Riverside Secondary’s graduating students of 2019 are concerned about post-secondary realities. The stress about finally leaving school, and starting their own lives in an exciting, yet terrifying feeling. The cost of university and living in BC is almost impossibly out of reach for young people today. The sudden reality check of paying bill and saving for life expenses have many grade 12 students making decisions that previous graduates did not have to make.
Grade 12 Riverside student, Tyler Lange, will continue living with his parents during his university years. “I am going to keep living with my parents because the high housing and rent prices everywhere at the moment; it is way too expensive for anyone our age to afford living independently while attending university,” said Lange.
Along with living with his parents, grade 12 Riverside student, Ryan Raposo preparing himself for the realities of the high cost of living. “I’m definitely planning on having a part time job, so it’s something I can rely on to make money while doing what I need to do at school. Even thought I plan on living with my parents, they’ll be charging me rent because I need to know what paying my bills are like,” said Raposo.
As mentioned before, financial stability for graduated students is almost impossible. The average cost of rent in the lower mainland for a one-bedroom apartment is at least $1500. Along with paying rent, other expenses need to be budgeted as well, such as transportation (transit or gas), food, phone bills, utilities, tuition, textbooks etc. The average amount spent on food for one person per month is around $200 – a low estimate. Raposo mentions how he feels about all of the expenses that need to be paid. “I did have a sudden reality check because when I was younger, I thought the cost of living was much cheaper. But it turns out that it’s much more than I thought it would be and it’s stressful because we have other things we need to pay off, so I am grateful that I am going to continue living with my parents while going to university,” said Raposo.
The cost of living on campus has had a major increase throughout the years. When Riverside Secondary staff member, Ms. Bree Mireau, attended UBC, the rent prices were much cheaper. “The rent I was paying was manageable because I had a decent job and I was a decent server, and the tips I received were enough for me to afford my own place. However, I wasn’t able to pay too much on my student loan, and I had to rely on the loan for my tuition,” said Mireau. Mireau added that sacrifices have to made when one is a student, such as sharing accommodations with people. “I paid around $600 every month and I had a roommate living with me in a two-bedroom apartment.”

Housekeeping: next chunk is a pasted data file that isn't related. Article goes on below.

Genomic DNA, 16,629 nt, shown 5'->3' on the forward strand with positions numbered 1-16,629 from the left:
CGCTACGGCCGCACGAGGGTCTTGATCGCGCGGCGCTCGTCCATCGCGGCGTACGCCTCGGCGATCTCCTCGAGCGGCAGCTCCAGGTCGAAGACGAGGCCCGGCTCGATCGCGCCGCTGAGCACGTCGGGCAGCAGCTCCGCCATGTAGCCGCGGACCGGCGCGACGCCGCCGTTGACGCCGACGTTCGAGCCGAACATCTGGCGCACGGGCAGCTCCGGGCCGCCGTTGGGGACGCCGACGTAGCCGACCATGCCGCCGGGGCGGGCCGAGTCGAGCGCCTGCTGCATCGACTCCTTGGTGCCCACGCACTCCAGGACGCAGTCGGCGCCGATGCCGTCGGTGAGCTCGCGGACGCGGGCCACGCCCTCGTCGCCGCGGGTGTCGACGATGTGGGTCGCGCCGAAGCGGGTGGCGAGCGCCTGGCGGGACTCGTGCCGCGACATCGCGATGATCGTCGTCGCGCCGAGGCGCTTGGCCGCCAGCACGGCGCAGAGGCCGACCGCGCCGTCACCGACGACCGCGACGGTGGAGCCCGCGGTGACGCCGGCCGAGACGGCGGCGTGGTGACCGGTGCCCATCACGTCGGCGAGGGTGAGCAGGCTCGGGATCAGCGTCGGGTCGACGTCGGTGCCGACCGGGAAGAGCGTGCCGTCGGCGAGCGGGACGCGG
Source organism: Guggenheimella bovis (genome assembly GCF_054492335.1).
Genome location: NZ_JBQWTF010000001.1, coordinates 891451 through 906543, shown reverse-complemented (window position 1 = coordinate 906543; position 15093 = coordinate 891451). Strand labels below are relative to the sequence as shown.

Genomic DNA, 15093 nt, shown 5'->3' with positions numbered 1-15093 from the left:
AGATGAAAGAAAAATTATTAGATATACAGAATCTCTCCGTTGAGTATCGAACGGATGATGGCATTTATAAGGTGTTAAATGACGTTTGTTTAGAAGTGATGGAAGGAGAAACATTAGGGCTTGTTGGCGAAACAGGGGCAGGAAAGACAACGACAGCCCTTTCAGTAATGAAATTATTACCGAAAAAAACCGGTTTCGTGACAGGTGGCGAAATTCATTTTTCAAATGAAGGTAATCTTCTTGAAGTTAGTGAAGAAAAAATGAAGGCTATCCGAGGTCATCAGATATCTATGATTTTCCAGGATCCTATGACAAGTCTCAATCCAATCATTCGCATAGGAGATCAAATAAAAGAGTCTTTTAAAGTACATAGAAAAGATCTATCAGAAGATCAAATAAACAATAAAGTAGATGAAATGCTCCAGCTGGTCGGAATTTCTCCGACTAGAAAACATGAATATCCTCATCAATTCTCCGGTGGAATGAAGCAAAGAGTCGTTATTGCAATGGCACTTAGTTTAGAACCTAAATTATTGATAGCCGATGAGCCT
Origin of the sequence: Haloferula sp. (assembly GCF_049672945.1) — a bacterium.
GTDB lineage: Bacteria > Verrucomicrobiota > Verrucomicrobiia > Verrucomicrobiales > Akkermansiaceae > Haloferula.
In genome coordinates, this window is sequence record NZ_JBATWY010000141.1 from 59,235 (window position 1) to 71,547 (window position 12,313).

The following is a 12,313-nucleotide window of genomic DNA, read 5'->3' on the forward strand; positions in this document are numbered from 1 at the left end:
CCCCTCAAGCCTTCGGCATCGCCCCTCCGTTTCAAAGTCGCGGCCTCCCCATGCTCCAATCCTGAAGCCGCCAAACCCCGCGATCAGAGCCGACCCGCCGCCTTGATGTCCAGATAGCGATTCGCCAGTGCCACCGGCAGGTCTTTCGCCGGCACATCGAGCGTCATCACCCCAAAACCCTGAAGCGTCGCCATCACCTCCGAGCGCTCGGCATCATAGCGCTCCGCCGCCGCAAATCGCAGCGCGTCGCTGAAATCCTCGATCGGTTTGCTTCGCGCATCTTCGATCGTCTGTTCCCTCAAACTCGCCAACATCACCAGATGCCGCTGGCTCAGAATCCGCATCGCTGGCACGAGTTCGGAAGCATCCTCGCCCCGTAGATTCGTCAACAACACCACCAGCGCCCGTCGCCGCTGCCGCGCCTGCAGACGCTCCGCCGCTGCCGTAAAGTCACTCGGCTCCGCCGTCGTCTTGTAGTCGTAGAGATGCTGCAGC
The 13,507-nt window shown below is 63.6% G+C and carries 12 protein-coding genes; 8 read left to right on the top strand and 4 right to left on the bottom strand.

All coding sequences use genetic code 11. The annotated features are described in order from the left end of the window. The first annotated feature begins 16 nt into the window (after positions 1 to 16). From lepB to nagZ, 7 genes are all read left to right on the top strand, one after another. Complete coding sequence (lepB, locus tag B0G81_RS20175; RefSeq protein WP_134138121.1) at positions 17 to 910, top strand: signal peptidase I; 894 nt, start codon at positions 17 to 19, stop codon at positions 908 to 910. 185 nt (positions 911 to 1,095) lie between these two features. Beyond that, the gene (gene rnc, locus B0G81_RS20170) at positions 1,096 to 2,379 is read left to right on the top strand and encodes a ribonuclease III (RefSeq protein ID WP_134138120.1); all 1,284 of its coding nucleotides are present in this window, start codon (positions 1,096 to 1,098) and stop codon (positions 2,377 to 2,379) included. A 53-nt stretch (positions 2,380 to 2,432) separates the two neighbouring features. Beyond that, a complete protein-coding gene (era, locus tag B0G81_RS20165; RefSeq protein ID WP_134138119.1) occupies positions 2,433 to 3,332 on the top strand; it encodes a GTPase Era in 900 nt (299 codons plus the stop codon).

The expectations vs the reality of living on their own, however, is much more difficult than many graduates realize. Riverside Secondary staff member, Mr. Jeremy Brown, mentions that young people need to distinguish between what is a need, and what is a want. “It is difficult to balance everything especially now since housing everywhere is so expensive; however it’s the decision you make whether or not your purchase is important or not. They won’t be able to eat out every night and they won’t be buying Starbucks everyday,” said Brown. “Making the decision to go to school takes some sacrifices.”
When grade 12 Riverside student, Andrew Edgecombe, was younger, his perspective on graduating was much different. “I didn’t think too much of graduating when I was younger, I just thought of it as moving on in life and basically the start of my adulthood. However, I am not looking forward to looking after myself and not having the same amount of guidance from my parents,” said Edgecombe.
While living costs are relative to the times a person lives in, the costs young people bear today definitely seem much more prohibitive.